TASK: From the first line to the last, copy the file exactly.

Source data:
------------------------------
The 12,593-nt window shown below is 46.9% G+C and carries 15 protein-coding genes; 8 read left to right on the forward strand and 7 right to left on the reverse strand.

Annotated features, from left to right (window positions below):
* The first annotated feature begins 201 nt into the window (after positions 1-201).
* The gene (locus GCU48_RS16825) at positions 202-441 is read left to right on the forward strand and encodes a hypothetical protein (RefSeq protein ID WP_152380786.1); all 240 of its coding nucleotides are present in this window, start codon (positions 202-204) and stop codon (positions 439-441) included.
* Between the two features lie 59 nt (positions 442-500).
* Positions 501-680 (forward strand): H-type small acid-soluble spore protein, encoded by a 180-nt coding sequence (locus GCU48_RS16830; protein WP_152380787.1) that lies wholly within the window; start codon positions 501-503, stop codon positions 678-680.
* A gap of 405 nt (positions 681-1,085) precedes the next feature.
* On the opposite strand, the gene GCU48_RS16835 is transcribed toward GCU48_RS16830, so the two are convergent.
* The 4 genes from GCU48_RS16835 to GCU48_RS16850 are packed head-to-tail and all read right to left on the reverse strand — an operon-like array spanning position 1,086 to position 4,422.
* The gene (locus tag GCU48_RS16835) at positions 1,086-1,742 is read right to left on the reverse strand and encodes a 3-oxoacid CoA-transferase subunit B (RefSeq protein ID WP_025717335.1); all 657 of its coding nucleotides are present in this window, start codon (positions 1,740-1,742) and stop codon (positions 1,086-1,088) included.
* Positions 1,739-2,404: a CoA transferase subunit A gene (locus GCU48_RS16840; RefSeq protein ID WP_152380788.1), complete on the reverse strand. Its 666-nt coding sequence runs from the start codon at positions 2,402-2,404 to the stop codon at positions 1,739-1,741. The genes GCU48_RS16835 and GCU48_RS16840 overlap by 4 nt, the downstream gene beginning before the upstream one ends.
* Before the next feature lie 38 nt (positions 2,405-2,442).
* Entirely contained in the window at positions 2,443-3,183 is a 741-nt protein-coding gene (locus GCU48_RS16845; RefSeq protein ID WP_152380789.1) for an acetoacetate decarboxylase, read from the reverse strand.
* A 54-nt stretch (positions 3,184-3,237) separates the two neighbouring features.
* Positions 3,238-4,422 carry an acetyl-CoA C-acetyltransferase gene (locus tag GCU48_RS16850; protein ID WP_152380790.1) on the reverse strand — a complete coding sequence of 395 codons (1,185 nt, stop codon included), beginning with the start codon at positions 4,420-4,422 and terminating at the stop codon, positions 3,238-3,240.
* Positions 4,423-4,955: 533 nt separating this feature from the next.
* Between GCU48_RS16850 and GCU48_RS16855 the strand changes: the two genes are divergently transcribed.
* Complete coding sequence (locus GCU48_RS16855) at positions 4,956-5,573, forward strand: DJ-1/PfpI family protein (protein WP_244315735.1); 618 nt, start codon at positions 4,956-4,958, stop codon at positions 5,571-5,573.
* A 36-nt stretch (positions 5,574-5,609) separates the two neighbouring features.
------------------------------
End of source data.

The 12,593-nt window shown below is 46.9% G+C and carries 15 protein-coding genes; 8 read left to right on the forward strand and 7 right to left on the reverse strand.

Annotated features, from left to right (window positions below):
* The first annotated feature begins 201 nt into the window (after positions 1-201).
* The gene (locus GCU48_RS16825) at positions 202-441 is read left to right on the forward strand and encodes a hypothetical protein (RefSeq protein ID WP_152380786.1); all 240 of its coding nucleotides are present in this window, start codon (positions 202-204) and stop codon (positions 439-441) included.
* Between the two features lie 59 nt (positions 442-500).
* Positions 501-680 (forward strand): H-type small acid-soluble spore protein, encoded by a 180-nt coding sequence (locus GCU48_RS16830; protein WP_152380787.1) that lies wholly within the window; start codon positions 501-503, stop codon positions 678-680.
* A gap of 405 nt (positions 681-1,085) precedes the next feature.
* On the opposite strand, the gene GCU48_RS16835 is transcribed toward GCU48_RS16830, so the two are convergent.
* The 4 genes from GCU48_RS16835 to GCU48_RS16850 are packed head-to-tail and all read right to left on the reverse strand — an operon-like array spanning position 1,086 to position 4,422.
* The gene (locus tag GCU48_RS16835) at positions 1,086-1,742 is read right to left on the reverse strand and encodes a 3-oxoacid CoA-transferase subunit B (RefSeq protein ID WP_025717335.1); all 657 of its coding nucleotides are present in this window, start codon (positions 1,740-1,742) and stop codon (positions 1,086-1,088) included.
* Positions 1,739-2,404: a CoA transferase subunit A gene (locus GCU48_RS16840; RefSeq protein ID WP_152380788.1), complete on the reverse strand. Its 666-nt coding sequence runs from the start codon at positions 2,402-2,404 to the stop codon at positions 1,739-1,741. The genes GCU48_RS16835 and GCU48_RS16840 overlap by 4 nt, the downstream gene beginning before the upstream one ends.
* Before the next feature lie 38 nt (positions 2,405-2,442).
* Entirely contained in the window at positions 2,443-3,183 is a 741-nt protein-coding gene (locus GCU48_RS16845; RefSeq protein ID WP_152380789.1) for an acetoacetate decarboxylase, read from the reverse strand.
* A 54-nt stretch (positions 3,184-3,237) separates the two neighbouring features.
* Positions 3,238-4,422 carry an acetyl-CoA C-acetyltransferase gene (locus tag GCU48_RS16850; protein ID WP_152380790.1) on the reverse strand — a complete coding sequence of 395 codons (1,185 nt, stop codon included), beginning with the start codon at positions 4,420-4,422 and terminating at the stop codon, positions 3,238-3,240.
* Positions 4,423-4,955: 533 nt separating this feature from the next.
* Between GCU48_RS16850 and GCU48_RS16855 the strand changes: the two genes are divergently transcribed.
* Complete coding sequence (locus GCU48_RS16855) at positions 4,956-5,573, forward strand: DJ-1/PfpI family protein (protein WP_244315735.1); 618 nt, start codon at positions 4,956-4,958, stop codon at positions 5,571-5,573.
* A 36-nt stretch (positions 5,574-5,609) separates the two neighbouring features.